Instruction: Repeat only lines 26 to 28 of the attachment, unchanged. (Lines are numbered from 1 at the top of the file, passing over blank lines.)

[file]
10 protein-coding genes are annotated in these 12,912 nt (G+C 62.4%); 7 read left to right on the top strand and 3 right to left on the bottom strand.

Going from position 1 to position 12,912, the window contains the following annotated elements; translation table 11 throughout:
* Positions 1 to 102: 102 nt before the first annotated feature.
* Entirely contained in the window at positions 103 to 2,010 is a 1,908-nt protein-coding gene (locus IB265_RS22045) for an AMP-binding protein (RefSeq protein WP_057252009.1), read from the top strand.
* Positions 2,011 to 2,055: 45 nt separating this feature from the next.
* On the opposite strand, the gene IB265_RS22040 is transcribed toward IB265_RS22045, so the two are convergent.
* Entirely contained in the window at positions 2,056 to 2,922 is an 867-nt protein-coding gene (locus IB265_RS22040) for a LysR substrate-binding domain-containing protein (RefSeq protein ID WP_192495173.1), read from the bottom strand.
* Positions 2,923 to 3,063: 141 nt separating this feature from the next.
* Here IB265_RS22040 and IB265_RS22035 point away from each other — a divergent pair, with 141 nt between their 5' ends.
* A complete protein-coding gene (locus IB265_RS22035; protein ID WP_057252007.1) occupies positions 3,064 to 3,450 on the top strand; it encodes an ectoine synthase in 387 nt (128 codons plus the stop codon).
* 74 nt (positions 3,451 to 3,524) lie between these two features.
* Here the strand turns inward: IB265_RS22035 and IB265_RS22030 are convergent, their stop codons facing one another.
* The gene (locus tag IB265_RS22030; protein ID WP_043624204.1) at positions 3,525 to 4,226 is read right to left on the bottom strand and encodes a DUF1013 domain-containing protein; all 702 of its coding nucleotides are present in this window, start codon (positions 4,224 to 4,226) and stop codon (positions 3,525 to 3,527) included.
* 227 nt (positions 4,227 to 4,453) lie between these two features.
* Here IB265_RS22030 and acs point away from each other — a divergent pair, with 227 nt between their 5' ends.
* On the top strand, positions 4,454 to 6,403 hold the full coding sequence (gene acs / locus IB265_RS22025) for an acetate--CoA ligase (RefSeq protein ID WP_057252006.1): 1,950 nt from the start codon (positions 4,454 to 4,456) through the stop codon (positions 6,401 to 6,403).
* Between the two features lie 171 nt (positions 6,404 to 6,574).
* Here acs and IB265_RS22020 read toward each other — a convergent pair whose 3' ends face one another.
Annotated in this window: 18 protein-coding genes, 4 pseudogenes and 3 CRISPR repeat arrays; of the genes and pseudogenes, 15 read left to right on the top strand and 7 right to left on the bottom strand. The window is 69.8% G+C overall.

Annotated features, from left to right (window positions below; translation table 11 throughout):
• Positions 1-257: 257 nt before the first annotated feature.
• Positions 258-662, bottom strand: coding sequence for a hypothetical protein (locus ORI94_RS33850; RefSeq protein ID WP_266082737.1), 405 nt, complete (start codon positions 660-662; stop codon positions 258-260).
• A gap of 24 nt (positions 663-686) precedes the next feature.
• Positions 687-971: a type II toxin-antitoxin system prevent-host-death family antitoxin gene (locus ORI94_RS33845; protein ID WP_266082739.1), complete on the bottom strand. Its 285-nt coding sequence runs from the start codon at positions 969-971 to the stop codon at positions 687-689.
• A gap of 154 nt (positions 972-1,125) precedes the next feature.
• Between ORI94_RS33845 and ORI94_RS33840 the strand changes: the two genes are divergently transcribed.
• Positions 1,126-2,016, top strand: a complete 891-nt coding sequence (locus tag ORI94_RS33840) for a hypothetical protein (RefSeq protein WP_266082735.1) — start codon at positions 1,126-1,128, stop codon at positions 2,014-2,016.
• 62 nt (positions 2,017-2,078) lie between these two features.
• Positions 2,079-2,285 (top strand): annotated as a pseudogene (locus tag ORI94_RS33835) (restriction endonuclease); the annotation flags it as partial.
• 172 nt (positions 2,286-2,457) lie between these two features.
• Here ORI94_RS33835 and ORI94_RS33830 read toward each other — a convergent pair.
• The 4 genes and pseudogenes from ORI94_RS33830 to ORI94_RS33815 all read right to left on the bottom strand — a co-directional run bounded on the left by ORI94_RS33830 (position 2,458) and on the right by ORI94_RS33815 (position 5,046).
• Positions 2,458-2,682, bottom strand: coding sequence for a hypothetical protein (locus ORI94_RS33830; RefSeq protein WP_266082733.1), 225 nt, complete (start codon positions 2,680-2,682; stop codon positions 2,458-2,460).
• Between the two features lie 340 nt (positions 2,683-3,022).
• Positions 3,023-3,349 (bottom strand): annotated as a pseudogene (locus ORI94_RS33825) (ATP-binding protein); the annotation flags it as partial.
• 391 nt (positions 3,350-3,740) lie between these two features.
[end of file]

• Between ORI94_RS33845 and ORI94_RS33840 the strand changes: the two genes are divergently transcribed.
• Positions 1,126-2,016, top strand: a complete 891-nt coding sequence (locus tag ORI94_RS33840) for a hypothetical protein (RefSeq protein WP_266082735.1) — start codon at positions 1,126-1,128, stop codon at positions 2,014-2,016.
• 62 nt (positions 2,017-2,078) lie between these two features.